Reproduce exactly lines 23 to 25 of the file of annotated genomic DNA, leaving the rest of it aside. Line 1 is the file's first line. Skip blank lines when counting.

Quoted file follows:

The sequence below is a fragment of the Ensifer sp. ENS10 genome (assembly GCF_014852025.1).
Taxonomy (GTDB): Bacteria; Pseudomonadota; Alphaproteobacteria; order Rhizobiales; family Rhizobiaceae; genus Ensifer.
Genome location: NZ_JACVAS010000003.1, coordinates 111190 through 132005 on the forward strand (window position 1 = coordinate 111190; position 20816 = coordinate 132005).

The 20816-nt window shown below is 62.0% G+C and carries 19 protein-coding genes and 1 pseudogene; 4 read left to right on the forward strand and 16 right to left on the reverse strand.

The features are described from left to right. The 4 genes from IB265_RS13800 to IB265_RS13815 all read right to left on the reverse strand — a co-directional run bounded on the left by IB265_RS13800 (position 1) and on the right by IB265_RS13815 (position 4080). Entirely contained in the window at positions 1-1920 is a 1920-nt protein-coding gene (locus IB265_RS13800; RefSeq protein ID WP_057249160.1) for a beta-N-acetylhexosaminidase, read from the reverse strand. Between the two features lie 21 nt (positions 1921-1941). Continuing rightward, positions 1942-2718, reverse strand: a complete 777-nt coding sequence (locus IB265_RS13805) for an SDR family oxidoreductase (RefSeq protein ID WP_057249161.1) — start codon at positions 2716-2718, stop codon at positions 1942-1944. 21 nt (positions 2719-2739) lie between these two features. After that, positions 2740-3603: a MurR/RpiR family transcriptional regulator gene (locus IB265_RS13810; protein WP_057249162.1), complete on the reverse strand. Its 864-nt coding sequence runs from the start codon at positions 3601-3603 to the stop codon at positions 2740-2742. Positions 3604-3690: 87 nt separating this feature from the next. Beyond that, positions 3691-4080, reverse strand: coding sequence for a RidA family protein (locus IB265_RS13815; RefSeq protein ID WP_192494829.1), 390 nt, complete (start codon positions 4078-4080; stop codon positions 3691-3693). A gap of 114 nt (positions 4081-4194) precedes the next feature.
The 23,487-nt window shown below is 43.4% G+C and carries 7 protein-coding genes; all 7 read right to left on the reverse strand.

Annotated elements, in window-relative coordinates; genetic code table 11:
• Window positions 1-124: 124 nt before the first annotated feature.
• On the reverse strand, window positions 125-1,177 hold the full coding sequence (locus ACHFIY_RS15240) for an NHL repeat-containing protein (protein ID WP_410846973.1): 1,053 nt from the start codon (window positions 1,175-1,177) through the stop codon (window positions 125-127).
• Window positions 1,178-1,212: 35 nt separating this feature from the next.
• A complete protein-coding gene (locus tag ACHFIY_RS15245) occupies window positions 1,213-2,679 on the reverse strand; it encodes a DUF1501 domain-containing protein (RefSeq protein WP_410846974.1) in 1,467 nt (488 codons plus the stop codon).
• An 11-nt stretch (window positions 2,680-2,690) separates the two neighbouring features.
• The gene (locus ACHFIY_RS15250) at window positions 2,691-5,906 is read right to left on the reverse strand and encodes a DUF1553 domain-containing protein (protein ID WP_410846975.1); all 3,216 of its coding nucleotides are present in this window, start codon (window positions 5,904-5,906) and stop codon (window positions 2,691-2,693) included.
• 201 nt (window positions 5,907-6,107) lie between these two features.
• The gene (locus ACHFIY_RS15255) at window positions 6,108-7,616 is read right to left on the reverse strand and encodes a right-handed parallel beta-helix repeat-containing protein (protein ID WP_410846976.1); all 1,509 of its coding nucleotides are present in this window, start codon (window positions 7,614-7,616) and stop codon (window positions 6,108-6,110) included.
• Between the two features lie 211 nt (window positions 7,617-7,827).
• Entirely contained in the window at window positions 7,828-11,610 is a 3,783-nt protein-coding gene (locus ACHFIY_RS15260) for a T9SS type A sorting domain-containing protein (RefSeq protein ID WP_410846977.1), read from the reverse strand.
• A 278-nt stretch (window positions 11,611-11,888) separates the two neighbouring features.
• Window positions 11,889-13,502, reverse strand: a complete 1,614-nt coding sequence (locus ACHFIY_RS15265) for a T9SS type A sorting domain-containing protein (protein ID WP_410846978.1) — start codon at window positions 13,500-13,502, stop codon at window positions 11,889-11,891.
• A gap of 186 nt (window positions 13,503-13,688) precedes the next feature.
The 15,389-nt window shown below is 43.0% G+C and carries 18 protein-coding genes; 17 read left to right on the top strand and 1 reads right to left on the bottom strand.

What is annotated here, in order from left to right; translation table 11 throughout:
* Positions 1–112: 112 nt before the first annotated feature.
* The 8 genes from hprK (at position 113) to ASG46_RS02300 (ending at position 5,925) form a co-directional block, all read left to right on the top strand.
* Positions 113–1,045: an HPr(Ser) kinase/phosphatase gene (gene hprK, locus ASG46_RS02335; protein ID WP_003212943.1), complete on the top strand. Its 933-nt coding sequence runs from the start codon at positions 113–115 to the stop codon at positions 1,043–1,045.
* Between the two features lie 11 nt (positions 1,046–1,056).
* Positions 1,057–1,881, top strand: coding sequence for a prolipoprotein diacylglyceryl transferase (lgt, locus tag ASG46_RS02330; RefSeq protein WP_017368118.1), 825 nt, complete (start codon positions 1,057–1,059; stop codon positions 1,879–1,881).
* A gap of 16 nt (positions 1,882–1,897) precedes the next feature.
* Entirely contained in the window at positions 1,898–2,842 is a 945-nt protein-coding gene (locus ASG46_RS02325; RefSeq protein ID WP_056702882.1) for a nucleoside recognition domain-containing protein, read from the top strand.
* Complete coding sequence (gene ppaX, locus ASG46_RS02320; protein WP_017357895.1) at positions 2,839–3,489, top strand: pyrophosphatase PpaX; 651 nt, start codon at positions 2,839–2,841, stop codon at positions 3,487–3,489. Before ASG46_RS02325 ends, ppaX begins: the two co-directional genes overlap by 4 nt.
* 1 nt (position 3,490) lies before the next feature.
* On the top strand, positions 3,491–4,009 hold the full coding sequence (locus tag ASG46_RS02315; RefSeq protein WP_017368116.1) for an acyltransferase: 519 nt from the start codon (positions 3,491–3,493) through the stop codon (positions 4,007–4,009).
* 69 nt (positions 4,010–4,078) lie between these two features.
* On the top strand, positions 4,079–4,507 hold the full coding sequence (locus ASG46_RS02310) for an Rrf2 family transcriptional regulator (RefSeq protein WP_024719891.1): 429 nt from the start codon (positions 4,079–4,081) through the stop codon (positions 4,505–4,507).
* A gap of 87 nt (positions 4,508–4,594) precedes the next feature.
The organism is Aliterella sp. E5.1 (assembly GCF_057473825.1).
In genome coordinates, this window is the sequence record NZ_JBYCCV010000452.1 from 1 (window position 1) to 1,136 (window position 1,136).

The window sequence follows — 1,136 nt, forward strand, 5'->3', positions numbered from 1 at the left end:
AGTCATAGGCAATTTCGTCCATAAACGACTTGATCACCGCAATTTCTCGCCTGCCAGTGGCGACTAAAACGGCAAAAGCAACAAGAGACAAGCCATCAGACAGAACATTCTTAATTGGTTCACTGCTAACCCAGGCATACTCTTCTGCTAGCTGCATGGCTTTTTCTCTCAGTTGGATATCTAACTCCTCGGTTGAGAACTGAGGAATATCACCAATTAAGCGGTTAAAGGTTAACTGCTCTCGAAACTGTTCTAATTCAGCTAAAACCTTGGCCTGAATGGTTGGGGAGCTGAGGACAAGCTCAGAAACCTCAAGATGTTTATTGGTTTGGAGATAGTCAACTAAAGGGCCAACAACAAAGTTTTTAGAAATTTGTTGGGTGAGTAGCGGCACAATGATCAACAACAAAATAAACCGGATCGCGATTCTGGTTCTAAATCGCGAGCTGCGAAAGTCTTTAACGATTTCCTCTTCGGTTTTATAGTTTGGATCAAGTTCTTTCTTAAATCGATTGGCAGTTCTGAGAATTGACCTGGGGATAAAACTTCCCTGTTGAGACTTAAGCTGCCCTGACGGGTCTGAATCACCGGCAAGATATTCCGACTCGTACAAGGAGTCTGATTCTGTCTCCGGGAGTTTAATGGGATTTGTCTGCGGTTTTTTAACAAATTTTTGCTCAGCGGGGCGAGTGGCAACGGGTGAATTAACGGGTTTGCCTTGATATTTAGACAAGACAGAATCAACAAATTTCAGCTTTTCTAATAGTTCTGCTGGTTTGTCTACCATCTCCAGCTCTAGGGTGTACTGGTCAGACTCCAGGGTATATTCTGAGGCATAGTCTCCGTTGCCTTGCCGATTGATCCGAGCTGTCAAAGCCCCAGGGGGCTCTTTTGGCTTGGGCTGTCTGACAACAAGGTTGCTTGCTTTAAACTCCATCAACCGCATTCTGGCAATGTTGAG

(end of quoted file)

* Positions 1–112: 112 nt before the first annotated feature.
* The 8 genes from hprK (at position 113) to ASG46_RS02300 (ending at position 5,925) form a co-directional block, all read left to right on the top strand.
* Positions 113–1,045: an HPr(Ser) kinase/phosphatase gene (gene hprK, locus ASG46_RS02335; protein ID WP_003212943.1), complete on the top strand. Its 933-nt coding sequence runs from the start codon at positions 113–115 to the stop codon at positions 1,043–1,045.